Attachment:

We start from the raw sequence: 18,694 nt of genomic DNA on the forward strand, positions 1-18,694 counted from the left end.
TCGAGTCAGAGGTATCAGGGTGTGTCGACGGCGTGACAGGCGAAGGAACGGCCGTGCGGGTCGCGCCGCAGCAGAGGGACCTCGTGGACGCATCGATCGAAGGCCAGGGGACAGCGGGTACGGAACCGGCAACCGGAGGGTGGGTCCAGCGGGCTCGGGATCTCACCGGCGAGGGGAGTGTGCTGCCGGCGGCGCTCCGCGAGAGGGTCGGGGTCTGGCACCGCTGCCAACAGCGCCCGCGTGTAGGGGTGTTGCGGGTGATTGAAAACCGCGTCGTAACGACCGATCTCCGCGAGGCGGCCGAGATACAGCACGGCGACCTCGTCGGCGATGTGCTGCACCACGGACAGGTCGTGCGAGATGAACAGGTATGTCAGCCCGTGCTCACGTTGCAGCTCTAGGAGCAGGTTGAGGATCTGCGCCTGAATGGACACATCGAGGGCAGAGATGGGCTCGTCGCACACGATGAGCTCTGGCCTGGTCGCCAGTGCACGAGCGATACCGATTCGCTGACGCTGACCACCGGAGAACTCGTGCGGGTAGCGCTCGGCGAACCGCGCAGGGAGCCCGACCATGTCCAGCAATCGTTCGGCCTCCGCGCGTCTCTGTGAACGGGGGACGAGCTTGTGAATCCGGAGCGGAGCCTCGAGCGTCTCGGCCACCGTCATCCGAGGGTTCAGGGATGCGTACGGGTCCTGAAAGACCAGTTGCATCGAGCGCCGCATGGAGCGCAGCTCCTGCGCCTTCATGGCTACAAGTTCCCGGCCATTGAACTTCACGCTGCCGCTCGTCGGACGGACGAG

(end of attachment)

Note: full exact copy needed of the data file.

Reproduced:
We start from the raw sequence: 18,694 nt of genomic DNA on the forward strand, positions 1-18,694 counted from the left end.
TCGAGTCAGAGGTATCAGGGTGTGTCGACGGCGTGACAGGCGAAGGAACGGCCGTGCGGGTCGCGCCGCAGCAGAGGGACCTCGTGGACGCATCGATCGAAGGCCAGGGGACAGCGGGTACGGAACCGGCAACCGGAGGGTGGGTCCAGCGGGCTCGGGATCTCACCGGCGAGGGGAGTGTGCTGCCGGCGGCGCTCCGCGAGAGGGTCGGGGTCTGGCACCGCTGCCAACAGCGCCCGCGTGTAGGGGTGTTGCGGGTGATTGAAAACCGCGTCGTAACGACCGATCTCCGCGAGGCGGCCGAGATACAGCACGGCGACCTCGTCGGCGATGTGCTGCACCACGGACAGGTCGTGCGAGATGAACAGGTATGTCAGCCCGTGCTCACGTTGCAGCTCTAGGAGCAGGTTGAGGATCTGCGCCTGAATGGACACATCGAGGGCAGAGATGGGCTCGTCGCACACGATGAGCTCTGGCCTGGTCGCCAGTGCACGAGCGATACCGATTCGCTGACGCTGACCACCGGAGAACTCGTGCGGGTAGCGCTCGGCGAACCGCGCAGGGAGCCCGACCATGTCCAGCAATCGTTCGGCCTCCGCGCGTCTCTGTGAACGGGGGACGAGCTTGTGAATCCGGAGCGGAGCCTCGAGCGTCTCGGCCACCGTCATCCGAGGGTTCAGGGATGCGTACGGGTCCTGAAAGACCAGTTGCATCGAGCGCCGCATGGAGCGCAGCTCCTGCGCCTTCATGGCTACAAGTTCCCGGCCATTGAACTTCACGCTGCCGCTCGTCGGACGGACGAG